Adi Kamdar writes:
We recently learned that PC manufacturer Lenovo is selling computers preinstalled with a dangerous piece of software, called Superfish, that uses a man-in-the-middle attack to break Windows’ encrypted Web connections for the sake of advertising. (Here’s a list of affected products.) Research from EFF’s Decentralized SSL Observatory has seen many thousands of Superfish certificates that have all been signed with the same root certificate, showing that HTTPS security for at least Internet Explorer, Chrome, and Safari for Windows, on all of these Lenovo laptops, is now broken. Firefox users also have the problem, because Superfish also inserts its certificate into the Firefox root store.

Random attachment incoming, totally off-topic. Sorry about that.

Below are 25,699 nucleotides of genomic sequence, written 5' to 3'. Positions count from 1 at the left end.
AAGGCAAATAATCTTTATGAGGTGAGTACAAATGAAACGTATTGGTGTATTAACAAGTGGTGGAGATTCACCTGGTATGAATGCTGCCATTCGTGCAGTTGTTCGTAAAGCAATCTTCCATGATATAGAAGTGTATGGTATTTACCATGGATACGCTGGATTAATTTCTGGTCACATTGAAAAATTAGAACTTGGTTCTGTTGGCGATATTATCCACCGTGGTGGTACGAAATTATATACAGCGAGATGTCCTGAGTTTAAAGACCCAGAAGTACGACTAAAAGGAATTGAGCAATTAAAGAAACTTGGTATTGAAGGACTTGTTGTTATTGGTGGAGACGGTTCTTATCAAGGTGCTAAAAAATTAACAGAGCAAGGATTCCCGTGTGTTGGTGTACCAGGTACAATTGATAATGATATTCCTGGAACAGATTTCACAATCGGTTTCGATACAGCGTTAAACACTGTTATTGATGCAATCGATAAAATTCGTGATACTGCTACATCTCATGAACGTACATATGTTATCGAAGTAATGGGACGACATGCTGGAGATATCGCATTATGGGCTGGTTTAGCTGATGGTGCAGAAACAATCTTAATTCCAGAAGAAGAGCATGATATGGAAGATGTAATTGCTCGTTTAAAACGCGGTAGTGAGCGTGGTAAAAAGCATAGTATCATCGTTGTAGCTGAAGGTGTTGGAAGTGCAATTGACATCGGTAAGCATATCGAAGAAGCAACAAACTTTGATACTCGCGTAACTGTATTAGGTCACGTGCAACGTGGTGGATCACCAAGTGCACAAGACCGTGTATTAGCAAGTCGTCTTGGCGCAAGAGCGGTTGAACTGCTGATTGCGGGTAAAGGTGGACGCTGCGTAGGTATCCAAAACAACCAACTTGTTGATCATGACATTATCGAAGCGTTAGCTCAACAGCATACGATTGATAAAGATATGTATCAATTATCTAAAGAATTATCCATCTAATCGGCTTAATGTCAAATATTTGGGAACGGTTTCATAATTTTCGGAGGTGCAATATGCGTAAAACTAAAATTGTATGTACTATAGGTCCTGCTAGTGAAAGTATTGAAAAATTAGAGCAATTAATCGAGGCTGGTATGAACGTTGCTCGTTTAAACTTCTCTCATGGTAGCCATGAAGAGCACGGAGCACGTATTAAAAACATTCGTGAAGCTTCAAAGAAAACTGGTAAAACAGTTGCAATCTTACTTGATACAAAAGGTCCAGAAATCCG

This is a serious security issue. For example, shortly after this news became widespread, security researcher Robert Graham was able to extract the certificate from the Superfish adware and quickly cracked the password. With this password, a malicious attacker would be able to intercept encrypted communications on the same network (like at a cafe Wi-Fi hotspot).
To find out if this issue affects you, go to Filippo Valsorda’s Superfish CA test page in Internet Explorer or Chrome first. If you see a “YES,” follow these instructions (courtesy of Valsorda and from Lenovo’s instructions) for removal:
Read more on EFF.